Executive Strategies for the Americas: Slim wear: Brazilian bikinis are the flavor of the season. All the better for Amir Slama, whose Rosa Cha design house is taking the fashion world by storm

Slim wear: Brazilian bikinis are the flavor of the season. All the better for Amir Slama, whose Rosa Cha design house is taking the fashion world by storm – Strategies

Elizabeth Johnson

FORGET THE UPS AND downs of Brazil’s macro-economics. When it comes to micro — as in very small — Brazil’s sexy allure is going global. During the past year, several Brazilian fashion designers have received increased recognition abroad, including Alexandre Herchcovitch, Tufi Duek, Fauze Haten, Clements Ribeiro and Jussara Lee. But the brand achieving the greatest popularity among high-end customers is the Rosa Cha collection of bikinis and beachwear.

Rosa Cha is a Brazilian design house, not a person. The mastermind behind its bathing suits, now worn by Hillary and Chelsea Clinton, Sophia Loren and the Queen of Sweden, is Amir Slama. Sports Illustrated’s Swimsuit Issue has featured Rosa Cha for the past three years, and the bikinis are becoming increasingly popular among Hollywood stars — Jennifer Lopez, Salma Hayek, Linda Evangelista, Courtney Love, Marisa Tomei and Mariah Carey have all donned Slarna’s creations.

Slama started Rosa Cha in 1988 to earn money to get married. At the time, he was a high school history teacher by day and a bartender by night. Slama decided to dust off some old sewing machines that belonged to his father and start making bikinis. He and his wife (then fiancee) drove around Sao Paulo with their trunk full of bikinis to sell to local retailers. Today, the company has 160 employees, US$25 million in sales, 18 stores in Brazil and contracts with department stores worldwide.

Although Slama’s bikinis became popular among Brazilians, he never imagined that he could sell them abroad. But in 1995, Jacqueline Druz, a Brazilian living in the US, suggested Slama let her market the bikinis outside of Brazil. “I was sure she wouldn’t be able to sell any of the collection in the United States,” says Slama, who nonetheless agreed to let her try. Within weeks, Druz had sold the entire collection. She also showed the collection to Vogue, Harper’s Bazaar and Cosmopolitan magazines, all of which decided to feature some of the suits.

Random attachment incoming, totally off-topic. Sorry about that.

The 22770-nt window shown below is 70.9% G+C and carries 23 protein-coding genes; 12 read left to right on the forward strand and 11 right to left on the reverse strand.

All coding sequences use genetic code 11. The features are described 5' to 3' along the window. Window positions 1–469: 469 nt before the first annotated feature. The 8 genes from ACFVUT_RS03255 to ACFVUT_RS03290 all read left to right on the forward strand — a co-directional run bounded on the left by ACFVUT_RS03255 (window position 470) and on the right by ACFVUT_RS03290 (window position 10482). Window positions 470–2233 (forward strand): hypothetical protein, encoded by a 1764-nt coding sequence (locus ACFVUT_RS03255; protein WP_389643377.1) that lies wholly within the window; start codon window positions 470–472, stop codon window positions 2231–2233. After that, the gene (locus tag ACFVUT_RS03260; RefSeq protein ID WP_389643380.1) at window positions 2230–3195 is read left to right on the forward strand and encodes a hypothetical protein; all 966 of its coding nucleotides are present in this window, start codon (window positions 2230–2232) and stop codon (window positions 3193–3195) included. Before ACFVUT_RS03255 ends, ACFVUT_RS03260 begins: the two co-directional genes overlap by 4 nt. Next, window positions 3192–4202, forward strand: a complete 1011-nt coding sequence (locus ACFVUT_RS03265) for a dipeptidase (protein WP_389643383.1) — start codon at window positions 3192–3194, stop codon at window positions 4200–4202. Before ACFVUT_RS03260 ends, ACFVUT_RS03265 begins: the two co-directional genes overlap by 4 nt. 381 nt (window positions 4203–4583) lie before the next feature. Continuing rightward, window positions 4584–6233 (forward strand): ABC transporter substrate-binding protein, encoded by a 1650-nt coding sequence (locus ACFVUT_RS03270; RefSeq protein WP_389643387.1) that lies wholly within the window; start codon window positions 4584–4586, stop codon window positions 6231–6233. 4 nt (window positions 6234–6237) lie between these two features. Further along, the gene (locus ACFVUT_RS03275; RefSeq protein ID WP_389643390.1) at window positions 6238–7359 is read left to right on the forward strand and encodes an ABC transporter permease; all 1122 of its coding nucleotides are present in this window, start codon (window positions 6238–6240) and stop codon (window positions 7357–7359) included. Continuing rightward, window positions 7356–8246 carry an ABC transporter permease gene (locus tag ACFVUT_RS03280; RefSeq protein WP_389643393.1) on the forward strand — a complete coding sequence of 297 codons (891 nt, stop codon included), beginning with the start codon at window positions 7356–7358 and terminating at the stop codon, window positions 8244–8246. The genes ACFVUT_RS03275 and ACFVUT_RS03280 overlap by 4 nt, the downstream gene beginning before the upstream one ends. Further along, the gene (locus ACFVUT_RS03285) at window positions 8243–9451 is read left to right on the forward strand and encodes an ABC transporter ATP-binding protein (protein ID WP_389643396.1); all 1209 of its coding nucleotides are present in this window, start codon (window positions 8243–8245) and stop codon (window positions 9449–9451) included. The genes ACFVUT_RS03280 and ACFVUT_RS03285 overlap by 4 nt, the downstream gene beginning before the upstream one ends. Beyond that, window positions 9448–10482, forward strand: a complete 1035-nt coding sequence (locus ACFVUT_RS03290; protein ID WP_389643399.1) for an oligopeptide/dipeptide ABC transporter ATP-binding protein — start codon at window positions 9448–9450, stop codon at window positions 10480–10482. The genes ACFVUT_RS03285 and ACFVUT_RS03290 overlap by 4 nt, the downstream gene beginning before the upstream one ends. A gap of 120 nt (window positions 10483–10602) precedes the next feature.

The following year, Slama altered the size of his designer bikinis, creating three types: Brazilian, for the less modest; European, which is slightly larger; and American, which covers the most. Slama insists, however, that the suits retain their Brazilianness. “We changed the models slightly, but the Brazilian form and spirit remain,” he says. Shortly thereafter, Rosa Cha swimsuits began appearing in Bergdorf Goodman, Saks Fifth Avenue, Bloomingdale’s and Neiman Marcus. Today, Rosa Cha is sold in 160 stores throughout the US, as well as in England, Italy, Portugal, Saudi Arabia, Korea and Japan.

“The market has been very Brazil oriented,” says Carmen Diaz, a buyer for Lanuguage, one of the first stores to carry Rosa Cha in the US. “I’ve received calls from Canada from people who saw the suits in Sports Illustrated.” According to the Brazilian Textiles Association, Brazilian fashion industry exports reached an estimated US$1.3 billion last year, 25 percent more than 1999. And the association expects a 20 percent increase in 2001. “Today, Brazil is becoming more and more popular abroad, and for the first time it is showing a more sophisticated side,” says Slama.

Armed with such sentiments and statistics, Slama hopes to open a store in the US within a year. But he is also keeping his eyes fixed on expanding marketshare in Brazil’s US$6 billion bikini industry. Despite its global notoriety, Rosa Cha still sells just 9 percent of its swimwear outside of Brazil.

COPYRIGHT 2001 Americas Publishing Group

COPYRIGHT 2003 Gale Group